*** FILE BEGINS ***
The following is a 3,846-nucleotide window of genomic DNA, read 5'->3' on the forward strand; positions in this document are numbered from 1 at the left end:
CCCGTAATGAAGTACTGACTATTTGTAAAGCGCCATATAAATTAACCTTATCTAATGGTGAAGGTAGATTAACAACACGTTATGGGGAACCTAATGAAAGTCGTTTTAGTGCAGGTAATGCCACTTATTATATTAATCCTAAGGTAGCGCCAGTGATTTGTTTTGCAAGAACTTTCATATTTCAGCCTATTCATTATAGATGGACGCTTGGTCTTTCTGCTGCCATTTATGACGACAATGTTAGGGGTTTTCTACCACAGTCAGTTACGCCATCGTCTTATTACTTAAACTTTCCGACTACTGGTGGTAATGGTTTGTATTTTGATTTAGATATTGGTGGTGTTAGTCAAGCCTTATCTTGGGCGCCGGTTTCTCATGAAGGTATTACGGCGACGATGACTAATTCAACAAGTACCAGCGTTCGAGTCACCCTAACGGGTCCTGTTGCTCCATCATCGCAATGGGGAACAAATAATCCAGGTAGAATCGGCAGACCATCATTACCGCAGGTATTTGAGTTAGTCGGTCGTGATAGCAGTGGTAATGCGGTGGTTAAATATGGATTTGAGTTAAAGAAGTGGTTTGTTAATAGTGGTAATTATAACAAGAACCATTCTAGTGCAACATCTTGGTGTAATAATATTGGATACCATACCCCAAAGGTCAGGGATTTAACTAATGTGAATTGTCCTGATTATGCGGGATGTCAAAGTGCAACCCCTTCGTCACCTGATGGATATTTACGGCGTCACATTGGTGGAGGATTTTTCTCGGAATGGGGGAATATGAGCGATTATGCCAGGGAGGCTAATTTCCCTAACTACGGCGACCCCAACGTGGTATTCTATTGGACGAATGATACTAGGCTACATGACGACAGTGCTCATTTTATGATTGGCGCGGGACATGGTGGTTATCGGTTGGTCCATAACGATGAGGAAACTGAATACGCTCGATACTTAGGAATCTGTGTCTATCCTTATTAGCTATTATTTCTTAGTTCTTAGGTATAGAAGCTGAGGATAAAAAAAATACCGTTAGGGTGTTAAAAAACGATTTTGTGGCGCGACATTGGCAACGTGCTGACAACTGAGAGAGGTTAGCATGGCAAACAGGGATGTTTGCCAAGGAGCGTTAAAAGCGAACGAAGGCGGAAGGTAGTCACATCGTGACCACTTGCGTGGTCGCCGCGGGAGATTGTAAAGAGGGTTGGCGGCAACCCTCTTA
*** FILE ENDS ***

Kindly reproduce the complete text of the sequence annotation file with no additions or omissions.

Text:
The following is a 3,846-nucleotide window of genomic DNA, read 5'->3' on the forward strand; positions in this document are numbered from 1 at the left end:
CCCGTAATGAAGTACTGACTATTTGTAAAGCGCCATATAAATTAACCTTATCTAATGGTGAAGGTAGATTAACAACACGTTATGGGGAACCTAATGAAAGTCGTTTTAGTGCAGGTAATGCCACTTATTATATTAATCCTAAGGTAGCGCCAGTGATTTGTTTTGCAAGAACTTTCATATTTCAGCCTATTCATTATAGATGGACGCTTGGTCTTTCTGCTGCCATTTATGACGACAATGTTAGGGGTTTTCTACCACAGTCAGTTACGCCATCGTCTTATTACTTAAACTTTCCGACTACTGGTGGTAATGGTTTGTATTTTGATTTAGATATTGGTGGTGTTAGTCAAGCCTTATCTTGGGCGCCGGTTTCTCATGAAGGTATTACGGCGACGATGACTAATTCAACAAGTACCAGCGTTCGAGTCACCCTAACGGGTCCTGTTGCTCCATCATCGCAATGGGGAACAAATAATCCAGGTAGAATCGGCAGACCATCATTACCGCAGGTATTTGAGTTAGTCGGTCGTGATAGCAGTGGTAATGCGGTGGTTAAATATGGATTTGAGTTAAAGAAGTGGTTTGTTAATAGTGGTAATTATAACAAGAACCATTCTAGTGCAACATCTTGGTGTAATAATATTGGATACCATACCCCAAAGGTCAGGGATTTAACTAATGTGAATTGTCCTGATTATGCGGGATGTCAAAGTGCAACCCCTTCGTCACCTGATGGATATTTACGGCGTCACATTGGTGGAGGATTTTTCTCGGAATGGGGGAATATGAGCGATTATGCCAGGGAGGCTAATTTCCCTAACTACGGCGACCCCAACGTGGTATTCTATTGGACGAATGATACTAGGCTACATGACGACAGTGCTCATTTTATGATTGGCGCGGGACATGGTGGTTATCGGTTGGTCCATAACGATGAGGAAACTGAATACGCTCGATACTTAGGAATCTGTGTCTATCCTTATTAGCTATTATTTCTTAGTTCTTAGGTATAGAAGCTGAGGATAAAAAAAATACCGTTAGGGTGTTAAAAAACGATTTTGTGGCGCGACATTGGCAACGTGCTGACAACTGAGAGAGGTTAGCATGGCAAACAGGGATGTTTGCCAAGGAGCGTTAAAAGCGAACGAAGGCGGAAGGTAGTCACATCGTGACCACTTGCGTGGTCGCCGCGGGAGATTGTAAAGAGGGTTGGCGGCAACCCTCTTA